News Release

Changes to Census Bureau Data Collection on Disability

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The Census Bureau recently announced potential changes to the American Community Survey that could result in the undercounting of the number of disabled Americans by 20 million people starting in 2025. Researchers Bonnielin Swenor and Scott Landes argue that these changes to disability data collection will “artificially reduce national estimates of disability almost by half.” These researchers and other advocates have already called on the Census Bureau to reconsider.  

BONNIELIN SWENOR; bswenor@jhmi.edu, @BonnieSwenorPhD
    Swenor is the director of the Johns Hopkins Disability Health Research Center. 

Swenor told the Institute for Public Accuracy: The National Advisory Committee, a group that provides expertise to address Census Bureau needs, including communication with minority communities, held a meeting on the proposed changes. “There was an opportunity at the meeting to submit public comment, and of the large number [of comments] that were posted, the majority were asking for the change not to proceed. There seemed to be a sense of shock that this was happening. It’s concerning that the Committee had not been aware this was going on. There is [still] a federal register request for comment that is open through the 19th of this month.”

These changes are illuminating “a bigger issue, which is a deeper conversation in how there is an important shift going on in the disability community and [in] societal views of disability. We are at a pivotal moment. There is a call for data to reflect society, and an understanding that there is a bidirectional relationship between society and data. The data we collect has an impact on societal views, and societal views need to be reflected in data.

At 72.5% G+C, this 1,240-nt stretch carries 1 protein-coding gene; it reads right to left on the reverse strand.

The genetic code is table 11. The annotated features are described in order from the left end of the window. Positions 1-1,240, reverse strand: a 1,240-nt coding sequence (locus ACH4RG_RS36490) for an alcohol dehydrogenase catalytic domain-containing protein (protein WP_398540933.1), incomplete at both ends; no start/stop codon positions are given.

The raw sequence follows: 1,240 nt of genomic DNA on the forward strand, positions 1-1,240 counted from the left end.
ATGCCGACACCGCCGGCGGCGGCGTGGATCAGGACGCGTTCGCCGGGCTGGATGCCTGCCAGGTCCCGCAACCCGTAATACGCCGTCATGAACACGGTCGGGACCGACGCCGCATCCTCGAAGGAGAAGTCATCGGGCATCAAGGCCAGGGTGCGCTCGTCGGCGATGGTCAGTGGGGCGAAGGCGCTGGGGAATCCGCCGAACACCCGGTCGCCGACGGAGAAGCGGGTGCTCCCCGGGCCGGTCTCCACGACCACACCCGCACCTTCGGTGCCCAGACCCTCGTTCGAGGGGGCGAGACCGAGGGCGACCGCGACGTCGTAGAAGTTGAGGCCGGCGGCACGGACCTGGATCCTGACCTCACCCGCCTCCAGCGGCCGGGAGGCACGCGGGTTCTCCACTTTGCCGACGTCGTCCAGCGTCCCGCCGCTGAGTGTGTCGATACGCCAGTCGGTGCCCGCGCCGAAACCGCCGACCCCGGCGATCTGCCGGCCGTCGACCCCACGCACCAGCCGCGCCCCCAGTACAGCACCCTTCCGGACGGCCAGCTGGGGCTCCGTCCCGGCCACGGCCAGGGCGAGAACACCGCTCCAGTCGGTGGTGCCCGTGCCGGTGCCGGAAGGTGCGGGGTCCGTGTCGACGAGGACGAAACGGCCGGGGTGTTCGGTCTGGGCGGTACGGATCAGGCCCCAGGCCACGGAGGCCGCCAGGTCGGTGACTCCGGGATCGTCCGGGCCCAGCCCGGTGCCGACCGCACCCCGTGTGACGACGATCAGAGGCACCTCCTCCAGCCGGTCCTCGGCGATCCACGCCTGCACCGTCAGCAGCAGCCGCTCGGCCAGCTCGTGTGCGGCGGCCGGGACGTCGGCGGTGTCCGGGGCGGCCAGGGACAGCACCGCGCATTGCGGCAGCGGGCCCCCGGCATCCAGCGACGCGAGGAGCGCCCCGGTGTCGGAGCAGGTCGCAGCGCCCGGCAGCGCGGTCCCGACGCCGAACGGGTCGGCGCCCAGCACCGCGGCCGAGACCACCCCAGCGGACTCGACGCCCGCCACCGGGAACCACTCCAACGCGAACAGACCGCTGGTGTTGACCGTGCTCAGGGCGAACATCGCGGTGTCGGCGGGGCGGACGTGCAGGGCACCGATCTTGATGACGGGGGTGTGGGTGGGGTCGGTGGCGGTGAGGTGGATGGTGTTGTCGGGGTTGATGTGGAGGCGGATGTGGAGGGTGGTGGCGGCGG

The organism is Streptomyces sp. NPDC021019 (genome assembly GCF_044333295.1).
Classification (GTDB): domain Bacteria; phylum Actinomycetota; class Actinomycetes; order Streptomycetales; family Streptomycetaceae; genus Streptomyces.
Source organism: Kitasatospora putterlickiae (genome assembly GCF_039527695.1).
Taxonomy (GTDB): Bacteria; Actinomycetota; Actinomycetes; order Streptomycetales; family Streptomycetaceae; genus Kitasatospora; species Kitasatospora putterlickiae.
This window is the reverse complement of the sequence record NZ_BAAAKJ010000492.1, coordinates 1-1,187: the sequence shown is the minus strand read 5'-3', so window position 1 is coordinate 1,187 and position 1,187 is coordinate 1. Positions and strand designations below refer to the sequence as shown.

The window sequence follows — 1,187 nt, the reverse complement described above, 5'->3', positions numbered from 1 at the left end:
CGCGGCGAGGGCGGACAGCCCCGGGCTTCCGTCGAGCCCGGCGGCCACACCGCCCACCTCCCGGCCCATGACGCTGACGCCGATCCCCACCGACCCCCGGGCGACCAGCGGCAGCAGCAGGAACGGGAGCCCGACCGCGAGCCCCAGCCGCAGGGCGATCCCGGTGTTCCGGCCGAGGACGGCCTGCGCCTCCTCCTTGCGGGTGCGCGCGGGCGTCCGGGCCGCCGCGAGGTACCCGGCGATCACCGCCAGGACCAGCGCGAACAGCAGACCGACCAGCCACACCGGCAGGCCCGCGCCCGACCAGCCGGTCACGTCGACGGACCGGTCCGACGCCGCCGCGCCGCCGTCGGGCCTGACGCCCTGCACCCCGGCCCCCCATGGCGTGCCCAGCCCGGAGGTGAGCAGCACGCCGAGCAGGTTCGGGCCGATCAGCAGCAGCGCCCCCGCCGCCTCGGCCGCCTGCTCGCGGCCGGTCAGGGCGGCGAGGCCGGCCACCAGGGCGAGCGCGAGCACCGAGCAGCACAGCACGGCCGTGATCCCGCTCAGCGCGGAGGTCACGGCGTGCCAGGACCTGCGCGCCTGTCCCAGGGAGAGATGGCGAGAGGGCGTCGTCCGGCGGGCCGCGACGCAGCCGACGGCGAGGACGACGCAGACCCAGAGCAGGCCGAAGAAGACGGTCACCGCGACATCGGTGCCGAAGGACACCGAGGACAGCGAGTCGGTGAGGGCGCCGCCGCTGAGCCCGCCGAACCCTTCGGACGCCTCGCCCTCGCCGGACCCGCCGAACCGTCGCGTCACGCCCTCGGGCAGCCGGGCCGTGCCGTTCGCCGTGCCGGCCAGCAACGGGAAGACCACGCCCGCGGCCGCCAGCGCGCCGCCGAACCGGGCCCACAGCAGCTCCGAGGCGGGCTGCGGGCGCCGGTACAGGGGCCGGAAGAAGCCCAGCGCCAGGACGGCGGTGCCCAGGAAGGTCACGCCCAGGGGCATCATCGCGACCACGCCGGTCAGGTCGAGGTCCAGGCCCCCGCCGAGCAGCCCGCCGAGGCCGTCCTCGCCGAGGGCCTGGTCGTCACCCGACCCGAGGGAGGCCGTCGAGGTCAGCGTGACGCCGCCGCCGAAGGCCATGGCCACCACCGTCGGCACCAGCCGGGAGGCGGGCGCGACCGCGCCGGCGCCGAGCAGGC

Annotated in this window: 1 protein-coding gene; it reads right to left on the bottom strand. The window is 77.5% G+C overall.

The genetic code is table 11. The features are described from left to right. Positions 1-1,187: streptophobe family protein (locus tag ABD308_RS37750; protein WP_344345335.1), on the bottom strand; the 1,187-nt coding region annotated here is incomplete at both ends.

“Part of this shift is the perception [that is] changing in the disability community ––that disability is not [just] a thing to treat or cure. It’s a shift toward a demographic group. That [shift] hasn’t been fully contended with in science. If you look at how disability is collected in surveys, it is [still] a health component, not a demographic one.

“We need to do better. We need to rethink what we’re doing altogether so that the data is a good reflection of how disability is being conceived of by disabled people and so that it is representative of the current legal landscape.

“This is the Census, but this is an issue for every federal agency in the government.”